Remember, almost all of the unearned income needed must come from private donors. Michael Kaiser insists these individuals must have a stake in the organization; they are part of the family. They are not going to give to anonymous arts organizations no matter how good the work is.
Intimate theatres are not unfair competition. To think so is to impose a structure on the arts in community that does not exist. If intimate theatres are forced to close larger theatres won’t spring up to take their place. The funding isn’t available.
Closing a number of intimate theatres isn’t going to make funding happen or create “producers” who will find the funding on their own. Finding this funding is no longer only a function of producers, but paid development staff supporting strong boards, and that takes resources and time to develop. It is also a function of community and it will take government and business leaders working with determined arts and union leaders to effect this change.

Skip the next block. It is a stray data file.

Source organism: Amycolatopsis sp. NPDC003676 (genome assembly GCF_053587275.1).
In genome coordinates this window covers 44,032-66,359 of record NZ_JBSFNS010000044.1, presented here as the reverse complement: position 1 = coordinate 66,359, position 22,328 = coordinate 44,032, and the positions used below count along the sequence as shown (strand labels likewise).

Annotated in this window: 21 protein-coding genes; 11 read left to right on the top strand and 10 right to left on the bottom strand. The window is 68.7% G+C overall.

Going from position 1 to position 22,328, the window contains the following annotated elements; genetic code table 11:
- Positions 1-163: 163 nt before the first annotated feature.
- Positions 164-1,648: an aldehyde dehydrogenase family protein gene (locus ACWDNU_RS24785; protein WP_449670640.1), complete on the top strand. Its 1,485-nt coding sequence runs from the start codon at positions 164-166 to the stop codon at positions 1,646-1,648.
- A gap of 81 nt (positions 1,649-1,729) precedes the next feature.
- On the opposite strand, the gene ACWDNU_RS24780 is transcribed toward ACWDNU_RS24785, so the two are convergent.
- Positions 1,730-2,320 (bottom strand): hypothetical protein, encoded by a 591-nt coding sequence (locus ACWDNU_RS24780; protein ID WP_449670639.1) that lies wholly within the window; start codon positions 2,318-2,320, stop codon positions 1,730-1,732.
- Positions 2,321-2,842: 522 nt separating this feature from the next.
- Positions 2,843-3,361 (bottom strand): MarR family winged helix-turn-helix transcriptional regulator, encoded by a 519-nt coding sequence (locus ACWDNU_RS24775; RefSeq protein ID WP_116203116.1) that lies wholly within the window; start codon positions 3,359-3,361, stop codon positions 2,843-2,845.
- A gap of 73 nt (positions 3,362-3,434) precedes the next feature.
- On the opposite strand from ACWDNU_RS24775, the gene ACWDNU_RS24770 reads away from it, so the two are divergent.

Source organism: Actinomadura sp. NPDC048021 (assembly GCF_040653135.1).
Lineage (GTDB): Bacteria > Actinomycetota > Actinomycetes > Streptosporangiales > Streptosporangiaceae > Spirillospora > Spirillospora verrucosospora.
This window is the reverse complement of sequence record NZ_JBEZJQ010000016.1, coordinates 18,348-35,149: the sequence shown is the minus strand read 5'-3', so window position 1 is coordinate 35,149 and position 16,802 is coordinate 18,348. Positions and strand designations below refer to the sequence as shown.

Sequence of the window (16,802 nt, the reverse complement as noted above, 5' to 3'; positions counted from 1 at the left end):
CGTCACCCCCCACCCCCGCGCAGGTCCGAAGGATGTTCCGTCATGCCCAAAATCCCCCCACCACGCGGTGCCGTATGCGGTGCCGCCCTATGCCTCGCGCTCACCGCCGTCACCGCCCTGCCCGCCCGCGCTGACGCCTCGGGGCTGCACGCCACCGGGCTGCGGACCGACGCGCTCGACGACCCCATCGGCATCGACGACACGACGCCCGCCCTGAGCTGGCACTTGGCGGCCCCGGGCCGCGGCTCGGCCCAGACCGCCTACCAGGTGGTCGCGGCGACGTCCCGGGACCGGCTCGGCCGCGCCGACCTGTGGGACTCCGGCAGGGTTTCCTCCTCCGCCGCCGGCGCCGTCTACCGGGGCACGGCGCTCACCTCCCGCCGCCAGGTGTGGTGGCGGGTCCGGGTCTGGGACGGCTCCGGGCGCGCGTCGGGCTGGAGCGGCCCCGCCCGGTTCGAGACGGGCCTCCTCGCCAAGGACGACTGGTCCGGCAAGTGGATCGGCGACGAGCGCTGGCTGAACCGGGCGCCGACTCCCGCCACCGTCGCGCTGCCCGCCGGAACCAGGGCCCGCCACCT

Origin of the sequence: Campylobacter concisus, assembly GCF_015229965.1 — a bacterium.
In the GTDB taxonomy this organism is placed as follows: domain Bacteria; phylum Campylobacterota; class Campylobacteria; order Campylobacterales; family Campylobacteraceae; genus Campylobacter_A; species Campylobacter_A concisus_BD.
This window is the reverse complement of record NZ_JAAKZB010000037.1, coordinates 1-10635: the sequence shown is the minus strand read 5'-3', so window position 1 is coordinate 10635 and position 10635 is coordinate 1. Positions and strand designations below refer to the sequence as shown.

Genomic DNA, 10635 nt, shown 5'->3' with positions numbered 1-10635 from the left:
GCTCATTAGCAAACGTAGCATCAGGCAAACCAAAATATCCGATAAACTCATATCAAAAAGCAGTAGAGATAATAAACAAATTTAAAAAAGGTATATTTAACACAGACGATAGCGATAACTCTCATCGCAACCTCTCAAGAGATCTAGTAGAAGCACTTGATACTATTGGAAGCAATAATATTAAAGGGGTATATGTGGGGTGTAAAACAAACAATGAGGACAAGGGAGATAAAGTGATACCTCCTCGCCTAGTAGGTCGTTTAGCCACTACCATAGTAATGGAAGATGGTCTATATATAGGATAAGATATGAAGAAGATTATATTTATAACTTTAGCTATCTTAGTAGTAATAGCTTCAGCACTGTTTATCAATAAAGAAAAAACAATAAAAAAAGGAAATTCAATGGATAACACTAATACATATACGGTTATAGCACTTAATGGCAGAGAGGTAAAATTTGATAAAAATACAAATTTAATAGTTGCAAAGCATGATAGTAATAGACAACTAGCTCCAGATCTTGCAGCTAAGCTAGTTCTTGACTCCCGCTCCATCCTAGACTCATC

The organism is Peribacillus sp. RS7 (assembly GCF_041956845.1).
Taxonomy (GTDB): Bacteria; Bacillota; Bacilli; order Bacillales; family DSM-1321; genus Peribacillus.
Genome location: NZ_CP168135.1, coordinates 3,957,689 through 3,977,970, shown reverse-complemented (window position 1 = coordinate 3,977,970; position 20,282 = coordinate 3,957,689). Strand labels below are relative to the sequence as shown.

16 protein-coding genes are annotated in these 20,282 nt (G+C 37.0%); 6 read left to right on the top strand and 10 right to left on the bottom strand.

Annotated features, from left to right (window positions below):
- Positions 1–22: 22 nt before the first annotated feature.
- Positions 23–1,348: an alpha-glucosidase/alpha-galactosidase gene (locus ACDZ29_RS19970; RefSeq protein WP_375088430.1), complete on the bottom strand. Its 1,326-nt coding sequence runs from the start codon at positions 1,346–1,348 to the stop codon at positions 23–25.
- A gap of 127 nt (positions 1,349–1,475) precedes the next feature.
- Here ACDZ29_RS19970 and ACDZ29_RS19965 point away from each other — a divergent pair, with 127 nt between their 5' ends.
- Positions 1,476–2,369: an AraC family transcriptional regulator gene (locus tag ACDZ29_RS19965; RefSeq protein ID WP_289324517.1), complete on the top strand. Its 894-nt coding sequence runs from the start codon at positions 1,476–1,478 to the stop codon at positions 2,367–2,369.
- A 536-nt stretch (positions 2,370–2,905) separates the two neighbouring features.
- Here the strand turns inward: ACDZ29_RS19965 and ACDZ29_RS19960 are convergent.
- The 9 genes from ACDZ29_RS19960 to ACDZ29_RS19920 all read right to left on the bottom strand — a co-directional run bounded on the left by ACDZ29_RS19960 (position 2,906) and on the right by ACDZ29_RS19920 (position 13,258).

What will happen if these theatres close is Equity members will be denied an opportunity to pursue what they love in life; what gives them identity in spite of a clear majority’s expressed wishes. What will also happen is Los Angeles will be denied this diverse and thriving arts community, a community that could, if nurtured, generate the kind of excitement that might help create more midsized theatres.
We know theatres stimulate the economy and that children who are exposed to the arts do better in school and in life. If we want midsized theatres to thrive in Los Angeles we must work together as a community to develop the financial support necessary.
Part 3 will look at some ways we might all work together to create midsized theatres in Los Angeles.
Ed Asner, Tom Bower, Gregg Daniels, John Flynn, Maria Gobetti, Gary Grossman, Ed Harris, Salome Jens, Veralyn Jones, Karen Kondazian, Simon Levy, Amy Madigan, Tom Ormeny, Larry Pressman, Michael Sheppard, Joe Stern, Vanessa Stewart, French Stewart
Los Angeles, CA
(Part 1 of this letter can be found here.)